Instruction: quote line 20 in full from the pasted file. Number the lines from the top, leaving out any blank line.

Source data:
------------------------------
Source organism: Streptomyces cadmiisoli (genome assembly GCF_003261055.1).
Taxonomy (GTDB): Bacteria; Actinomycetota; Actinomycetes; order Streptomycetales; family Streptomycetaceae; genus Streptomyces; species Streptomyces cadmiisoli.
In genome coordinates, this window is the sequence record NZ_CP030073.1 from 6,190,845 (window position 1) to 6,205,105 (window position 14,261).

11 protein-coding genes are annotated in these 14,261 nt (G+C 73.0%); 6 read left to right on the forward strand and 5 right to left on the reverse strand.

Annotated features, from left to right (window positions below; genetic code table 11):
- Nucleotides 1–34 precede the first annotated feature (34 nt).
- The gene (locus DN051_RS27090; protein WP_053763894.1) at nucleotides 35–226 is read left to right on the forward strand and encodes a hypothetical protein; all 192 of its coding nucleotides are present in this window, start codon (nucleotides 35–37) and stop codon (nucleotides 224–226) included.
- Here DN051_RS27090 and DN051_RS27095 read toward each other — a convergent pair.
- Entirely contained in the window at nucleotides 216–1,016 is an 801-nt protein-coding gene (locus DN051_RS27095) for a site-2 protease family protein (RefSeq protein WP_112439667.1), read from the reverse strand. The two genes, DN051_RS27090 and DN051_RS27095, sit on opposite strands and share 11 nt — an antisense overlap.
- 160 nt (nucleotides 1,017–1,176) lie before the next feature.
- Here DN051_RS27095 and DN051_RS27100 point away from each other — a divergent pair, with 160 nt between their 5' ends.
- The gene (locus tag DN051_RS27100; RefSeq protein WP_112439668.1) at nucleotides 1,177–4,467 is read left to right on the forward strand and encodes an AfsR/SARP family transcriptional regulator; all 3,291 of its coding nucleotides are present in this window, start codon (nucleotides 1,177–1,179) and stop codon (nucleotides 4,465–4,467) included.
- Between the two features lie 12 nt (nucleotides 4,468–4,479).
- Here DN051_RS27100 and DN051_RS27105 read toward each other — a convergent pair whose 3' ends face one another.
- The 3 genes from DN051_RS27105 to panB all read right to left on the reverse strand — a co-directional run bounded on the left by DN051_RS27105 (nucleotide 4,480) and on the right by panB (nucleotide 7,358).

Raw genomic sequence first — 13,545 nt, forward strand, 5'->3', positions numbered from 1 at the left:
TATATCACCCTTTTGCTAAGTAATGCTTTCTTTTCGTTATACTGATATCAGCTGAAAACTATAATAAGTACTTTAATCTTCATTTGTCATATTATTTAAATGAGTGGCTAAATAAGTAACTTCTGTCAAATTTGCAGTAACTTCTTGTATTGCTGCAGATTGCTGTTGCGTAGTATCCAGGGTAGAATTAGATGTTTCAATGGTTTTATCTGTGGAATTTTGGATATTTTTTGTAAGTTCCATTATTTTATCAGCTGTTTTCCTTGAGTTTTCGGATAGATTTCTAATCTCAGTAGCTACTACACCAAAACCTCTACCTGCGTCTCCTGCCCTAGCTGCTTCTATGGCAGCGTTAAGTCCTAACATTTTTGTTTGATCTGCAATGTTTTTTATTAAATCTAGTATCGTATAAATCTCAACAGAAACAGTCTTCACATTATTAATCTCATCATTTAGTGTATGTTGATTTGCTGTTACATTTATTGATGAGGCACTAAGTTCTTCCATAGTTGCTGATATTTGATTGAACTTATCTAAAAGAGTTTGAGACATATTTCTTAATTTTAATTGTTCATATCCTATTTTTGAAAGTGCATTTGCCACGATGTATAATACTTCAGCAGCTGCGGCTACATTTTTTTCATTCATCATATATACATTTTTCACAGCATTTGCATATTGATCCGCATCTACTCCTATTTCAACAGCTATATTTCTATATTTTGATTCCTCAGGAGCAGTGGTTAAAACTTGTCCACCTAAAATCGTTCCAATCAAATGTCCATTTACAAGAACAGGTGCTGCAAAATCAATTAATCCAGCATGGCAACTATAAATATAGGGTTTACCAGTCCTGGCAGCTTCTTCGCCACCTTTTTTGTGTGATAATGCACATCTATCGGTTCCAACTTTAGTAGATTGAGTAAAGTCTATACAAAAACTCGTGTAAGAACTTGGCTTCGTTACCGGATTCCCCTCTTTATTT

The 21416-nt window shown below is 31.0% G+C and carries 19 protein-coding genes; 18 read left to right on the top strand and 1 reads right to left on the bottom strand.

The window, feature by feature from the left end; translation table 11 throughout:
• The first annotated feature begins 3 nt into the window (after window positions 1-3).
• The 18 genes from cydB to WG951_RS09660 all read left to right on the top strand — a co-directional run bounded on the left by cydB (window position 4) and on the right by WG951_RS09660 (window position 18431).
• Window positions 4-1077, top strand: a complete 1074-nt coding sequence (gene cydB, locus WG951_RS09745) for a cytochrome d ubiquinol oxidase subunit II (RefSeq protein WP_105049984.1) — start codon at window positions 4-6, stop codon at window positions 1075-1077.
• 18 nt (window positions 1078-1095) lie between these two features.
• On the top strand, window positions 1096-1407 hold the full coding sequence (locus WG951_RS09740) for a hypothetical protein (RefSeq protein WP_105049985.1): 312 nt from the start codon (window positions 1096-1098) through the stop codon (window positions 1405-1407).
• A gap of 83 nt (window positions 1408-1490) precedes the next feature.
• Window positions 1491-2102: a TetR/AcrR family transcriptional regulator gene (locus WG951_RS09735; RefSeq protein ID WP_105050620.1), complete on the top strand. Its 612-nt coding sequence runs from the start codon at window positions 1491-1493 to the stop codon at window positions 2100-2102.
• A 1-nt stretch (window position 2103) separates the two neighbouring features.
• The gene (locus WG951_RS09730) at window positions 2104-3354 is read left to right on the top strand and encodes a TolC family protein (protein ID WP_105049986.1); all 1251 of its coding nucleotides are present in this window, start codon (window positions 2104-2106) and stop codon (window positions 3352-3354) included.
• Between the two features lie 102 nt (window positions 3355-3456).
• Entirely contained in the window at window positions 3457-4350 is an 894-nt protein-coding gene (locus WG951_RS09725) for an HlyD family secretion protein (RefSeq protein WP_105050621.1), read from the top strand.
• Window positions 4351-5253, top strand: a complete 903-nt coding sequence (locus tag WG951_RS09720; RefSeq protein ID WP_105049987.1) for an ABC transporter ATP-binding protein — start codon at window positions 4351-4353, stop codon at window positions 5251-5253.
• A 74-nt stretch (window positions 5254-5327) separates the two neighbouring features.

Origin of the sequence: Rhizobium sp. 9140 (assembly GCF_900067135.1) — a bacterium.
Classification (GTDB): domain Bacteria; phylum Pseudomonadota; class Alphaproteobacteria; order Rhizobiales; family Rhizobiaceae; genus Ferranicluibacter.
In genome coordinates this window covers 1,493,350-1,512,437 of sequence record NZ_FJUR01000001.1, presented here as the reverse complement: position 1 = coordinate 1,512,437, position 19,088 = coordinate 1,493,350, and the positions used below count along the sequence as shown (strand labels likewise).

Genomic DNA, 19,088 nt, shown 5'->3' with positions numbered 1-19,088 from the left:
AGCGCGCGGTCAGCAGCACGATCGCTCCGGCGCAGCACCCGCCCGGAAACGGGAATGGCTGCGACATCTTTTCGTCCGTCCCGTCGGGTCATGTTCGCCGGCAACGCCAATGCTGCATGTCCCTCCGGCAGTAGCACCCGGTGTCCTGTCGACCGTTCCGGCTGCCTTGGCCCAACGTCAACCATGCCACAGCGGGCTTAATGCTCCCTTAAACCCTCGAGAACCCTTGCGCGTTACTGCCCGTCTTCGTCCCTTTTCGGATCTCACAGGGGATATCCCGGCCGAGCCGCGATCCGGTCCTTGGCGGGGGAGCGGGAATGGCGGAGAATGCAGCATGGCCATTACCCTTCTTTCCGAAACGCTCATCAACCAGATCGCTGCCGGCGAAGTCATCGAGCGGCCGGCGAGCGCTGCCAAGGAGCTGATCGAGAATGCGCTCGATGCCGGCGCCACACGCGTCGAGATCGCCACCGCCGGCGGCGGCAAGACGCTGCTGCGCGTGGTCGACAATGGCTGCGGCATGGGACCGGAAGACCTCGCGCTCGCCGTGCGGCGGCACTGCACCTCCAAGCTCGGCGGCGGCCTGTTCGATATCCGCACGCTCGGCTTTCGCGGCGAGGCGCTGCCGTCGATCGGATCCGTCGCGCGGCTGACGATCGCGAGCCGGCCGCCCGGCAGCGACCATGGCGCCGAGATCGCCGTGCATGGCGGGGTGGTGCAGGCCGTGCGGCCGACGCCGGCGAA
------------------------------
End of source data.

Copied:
• The first annotated feature begins 3 nt into the window (after window positions 1-3).